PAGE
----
Thousands of evacuees have been pouring out of the small village of Baghouz in Syria, the last remnant of the "Islamic State" (IS) caliphate. Many of the evacuated IS women remained defiant, praising the extremist group.
About 400 "Islamic State" (IS) fighters were captured while trying to escape the besieged town of Baghouz in eastern Syria, a senior commander of the Syrian Democratic Forces (SDF), the anti-IS Kurdish-led militia, told reporters on Wednesday.
The jihadists enlisted the help of people smugglers, said the officer, who asked to remain anonymous.
Hundreds more militants surrendered on Wednesday, although the exact number was not immediately clear. The fighters, with women and children, made up around 2,000 people who left the village during the day.
The SDF was waiting for all evacuees to leave before storming Baghouz, the last populated area still controlled by the once immense extremist caliphate. The site is defended by die-hard fighters holed up in tunnels and caves.
"There are a large number of fighters who are inside and do not want to surrender," said the senior SDF commander.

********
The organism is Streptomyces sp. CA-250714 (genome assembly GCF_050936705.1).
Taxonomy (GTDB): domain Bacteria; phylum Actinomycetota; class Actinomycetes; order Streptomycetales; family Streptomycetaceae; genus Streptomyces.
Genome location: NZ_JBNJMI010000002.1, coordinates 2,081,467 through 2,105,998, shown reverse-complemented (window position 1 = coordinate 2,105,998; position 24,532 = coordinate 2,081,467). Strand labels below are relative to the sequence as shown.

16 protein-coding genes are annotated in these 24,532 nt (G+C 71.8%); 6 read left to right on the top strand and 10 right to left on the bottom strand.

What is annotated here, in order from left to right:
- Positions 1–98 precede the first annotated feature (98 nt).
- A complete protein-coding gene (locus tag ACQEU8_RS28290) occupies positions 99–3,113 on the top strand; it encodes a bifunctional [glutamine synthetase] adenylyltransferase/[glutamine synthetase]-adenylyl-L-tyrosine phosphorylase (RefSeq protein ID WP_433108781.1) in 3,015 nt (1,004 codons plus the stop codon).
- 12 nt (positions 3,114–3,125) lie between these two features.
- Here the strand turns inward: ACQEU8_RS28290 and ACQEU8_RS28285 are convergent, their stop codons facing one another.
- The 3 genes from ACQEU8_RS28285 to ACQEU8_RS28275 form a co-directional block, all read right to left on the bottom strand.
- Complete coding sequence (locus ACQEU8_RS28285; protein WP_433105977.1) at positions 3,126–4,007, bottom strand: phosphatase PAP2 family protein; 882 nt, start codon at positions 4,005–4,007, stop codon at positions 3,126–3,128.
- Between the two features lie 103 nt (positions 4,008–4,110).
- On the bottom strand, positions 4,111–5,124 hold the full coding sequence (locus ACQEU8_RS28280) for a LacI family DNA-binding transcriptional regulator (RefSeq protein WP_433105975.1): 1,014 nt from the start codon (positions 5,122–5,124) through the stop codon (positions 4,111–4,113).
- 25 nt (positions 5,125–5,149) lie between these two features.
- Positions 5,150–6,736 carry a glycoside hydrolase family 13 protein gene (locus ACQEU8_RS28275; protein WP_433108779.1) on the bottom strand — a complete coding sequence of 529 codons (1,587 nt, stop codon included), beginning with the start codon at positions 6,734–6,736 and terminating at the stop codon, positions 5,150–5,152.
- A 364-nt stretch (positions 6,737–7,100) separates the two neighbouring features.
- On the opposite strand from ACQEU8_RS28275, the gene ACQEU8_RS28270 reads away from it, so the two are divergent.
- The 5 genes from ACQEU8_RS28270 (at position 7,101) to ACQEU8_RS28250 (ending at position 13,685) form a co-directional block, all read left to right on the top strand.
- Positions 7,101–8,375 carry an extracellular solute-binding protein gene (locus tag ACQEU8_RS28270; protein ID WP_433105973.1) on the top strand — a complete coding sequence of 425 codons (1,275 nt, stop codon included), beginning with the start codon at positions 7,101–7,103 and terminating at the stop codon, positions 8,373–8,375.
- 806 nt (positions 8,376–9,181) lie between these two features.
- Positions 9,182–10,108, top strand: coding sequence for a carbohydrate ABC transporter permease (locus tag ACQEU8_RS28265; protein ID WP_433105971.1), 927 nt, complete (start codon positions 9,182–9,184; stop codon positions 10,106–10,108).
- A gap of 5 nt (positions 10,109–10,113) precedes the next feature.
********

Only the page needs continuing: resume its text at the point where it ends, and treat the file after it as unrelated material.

Many of the fighters leaving the village had been wounded in an intense bombardment by SDF artillery and coalition warplanes during the weekend.
Heading to al-Hol
Wives of IS fighters and their children made up the bulk of the evacuees, with the SDF struggling to allocate the unexpectedly large number of people pouring out of Baghouz. Most of them were directed to the overcrowded al-Hol displacement camp in northeast Syria. The camp's population has swelled from 10,000 up to 60,000 since December, according the International Rescue Committee aid group.
Many of the IS wives shouted and cursed at the SDF fighters and journalists while awaiting transport to the camp. A group of black-clad, fully veiled women chanted "Islamic State will stay" while pointing at the sky.
Husband still under siege
A 30-year-old Iraqi woman told the AP news agency that she only left the village because her 1-month-old baby was sick. Her child died overnight in the reception area from the cold.
"I didn't want to leave except to treat her," said the woman who identified herself as Um Fatima. She cursed the SDF and said: "The Islamic State will remain and expand, God willing," before walking away.
Another 30-year-old woman, who said her name was Loubna, said her husband was still in Baghouz and was prepared to blow himself up.
"They have their planes," she told the agency. "We have God's help."
She also said she would raise her five children to become jihadis.
While the defeat in Baghouz would spell the virtual end of the caliphate, some IS fighters remain active in remote hideouts. Parallel to the Baghouz battle, the Syrian military was conducting airstrikes against the militants hiding in the country's central desert region.
dj/se (AP, Reuters, AFP)